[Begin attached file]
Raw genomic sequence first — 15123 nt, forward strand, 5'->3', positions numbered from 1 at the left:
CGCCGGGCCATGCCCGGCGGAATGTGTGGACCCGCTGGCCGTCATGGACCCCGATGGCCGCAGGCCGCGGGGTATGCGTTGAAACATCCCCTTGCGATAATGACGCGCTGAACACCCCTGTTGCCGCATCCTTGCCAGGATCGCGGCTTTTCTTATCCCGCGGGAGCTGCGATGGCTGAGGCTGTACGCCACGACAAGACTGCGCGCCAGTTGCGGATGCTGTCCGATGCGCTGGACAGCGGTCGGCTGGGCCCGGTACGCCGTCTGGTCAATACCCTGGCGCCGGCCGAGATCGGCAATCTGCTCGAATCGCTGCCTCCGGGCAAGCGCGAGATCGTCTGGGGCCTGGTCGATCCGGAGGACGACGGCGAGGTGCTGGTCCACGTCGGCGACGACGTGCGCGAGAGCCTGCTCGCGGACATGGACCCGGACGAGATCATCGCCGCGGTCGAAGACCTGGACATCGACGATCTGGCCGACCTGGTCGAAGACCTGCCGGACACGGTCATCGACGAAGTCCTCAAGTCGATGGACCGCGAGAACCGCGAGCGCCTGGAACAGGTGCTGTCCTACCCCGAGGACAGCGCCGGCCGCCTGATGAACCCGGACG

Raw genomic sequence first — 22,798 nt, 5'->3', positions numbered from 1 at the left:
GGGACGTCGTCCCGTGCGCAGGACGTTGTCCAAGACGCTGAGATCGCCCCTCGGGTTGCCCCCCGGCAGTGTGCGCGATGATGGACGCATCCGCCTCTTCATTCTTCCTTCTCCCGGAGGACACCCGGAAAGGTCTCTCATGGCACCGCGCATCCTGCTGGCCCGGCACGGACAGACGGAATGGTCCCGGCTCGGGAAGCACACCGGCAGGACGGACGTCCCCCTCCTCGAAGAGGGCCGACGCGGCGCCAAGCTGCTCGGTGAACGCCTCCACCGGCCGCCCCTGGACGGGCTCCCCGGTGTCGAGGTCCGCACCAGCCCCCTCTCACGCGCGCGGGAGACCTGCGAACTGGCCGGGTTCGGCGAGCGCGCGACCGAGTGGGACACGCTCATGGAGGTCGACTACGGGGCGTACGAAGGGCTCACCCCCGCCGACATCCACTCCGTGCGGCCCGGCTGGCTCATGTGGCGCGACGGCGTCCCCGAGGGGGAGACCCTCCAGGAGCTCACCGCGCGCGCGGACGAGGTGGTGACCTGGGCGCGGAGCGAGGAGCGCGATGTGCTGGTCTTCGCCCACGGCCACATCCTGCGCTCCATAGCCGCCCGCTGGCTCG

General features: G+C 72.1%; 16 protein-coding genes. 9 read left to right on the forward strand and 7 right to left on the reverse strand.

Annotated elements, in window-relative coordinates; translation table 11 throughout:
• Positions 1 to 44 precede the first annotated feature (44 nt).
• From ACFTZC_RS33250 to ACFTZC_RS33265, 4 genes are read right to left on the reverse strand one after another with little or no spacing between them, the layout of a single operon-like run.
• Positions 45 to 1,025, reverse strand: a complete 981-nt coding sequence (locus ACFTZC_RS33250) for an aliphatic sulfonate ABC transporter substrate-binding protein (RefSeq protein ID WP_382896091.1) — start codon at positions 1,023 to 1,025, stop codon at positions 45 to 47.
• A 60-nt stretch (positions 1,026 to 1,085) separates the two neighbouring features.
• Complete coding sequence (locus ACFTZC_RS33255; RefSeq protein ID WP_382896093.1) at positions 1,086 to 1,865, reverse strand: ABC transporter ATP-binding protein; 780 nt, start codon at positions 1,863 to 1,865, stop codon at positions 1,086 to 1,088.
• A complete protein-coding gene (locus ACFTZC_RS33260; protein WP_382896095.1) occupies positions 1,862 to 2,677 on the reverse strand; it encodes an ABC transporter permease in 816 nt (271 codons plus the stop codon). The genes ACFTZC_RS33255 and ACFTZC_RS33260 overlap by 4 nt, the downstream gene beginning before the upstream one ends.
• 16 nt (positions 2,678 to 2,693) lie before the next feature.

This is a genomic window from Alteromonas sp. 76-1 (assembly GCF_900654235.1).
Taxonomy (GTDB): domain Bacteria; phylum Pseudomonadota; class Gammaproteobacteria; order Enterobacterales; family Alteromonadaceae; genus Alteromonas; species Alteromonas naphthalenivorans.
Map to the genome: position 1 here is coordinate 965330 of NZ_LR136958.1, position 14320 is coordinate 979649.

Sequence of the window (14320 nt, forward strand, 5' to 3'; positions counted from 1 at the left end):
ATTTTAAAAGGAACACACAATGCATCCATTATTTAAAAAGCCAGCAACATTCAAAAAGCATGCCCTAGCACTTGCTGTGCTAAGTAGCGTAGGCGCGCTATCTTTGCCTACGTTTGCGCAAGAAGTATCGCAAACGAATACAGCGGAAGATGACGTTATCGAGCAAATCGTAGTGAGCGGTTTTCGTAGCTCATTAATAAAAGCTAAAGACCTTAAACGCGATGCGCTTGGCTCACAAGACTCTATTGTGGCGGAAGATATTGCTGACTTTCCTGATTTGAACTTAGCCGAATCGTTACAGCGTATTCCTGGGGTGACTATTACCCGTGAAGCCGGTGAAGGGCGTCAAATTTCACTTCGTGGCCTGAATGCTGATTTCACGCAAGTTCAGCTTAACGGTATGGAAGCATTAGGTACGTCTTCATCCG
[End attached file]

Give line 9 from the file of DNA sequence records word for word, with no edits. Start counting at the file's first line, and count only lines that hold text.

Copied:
• Positions 45 to 1,025, reverse strand: a complete 981-nt coding sequence (locus ACFTZC_RS33250) for an aliphatic sulfonate ABC transporter substrate-binding protein (RefSeq protein ID WP_382896091.1) — start codon at positions 1,023 to 1,025, stop codon at positions 45 to 47.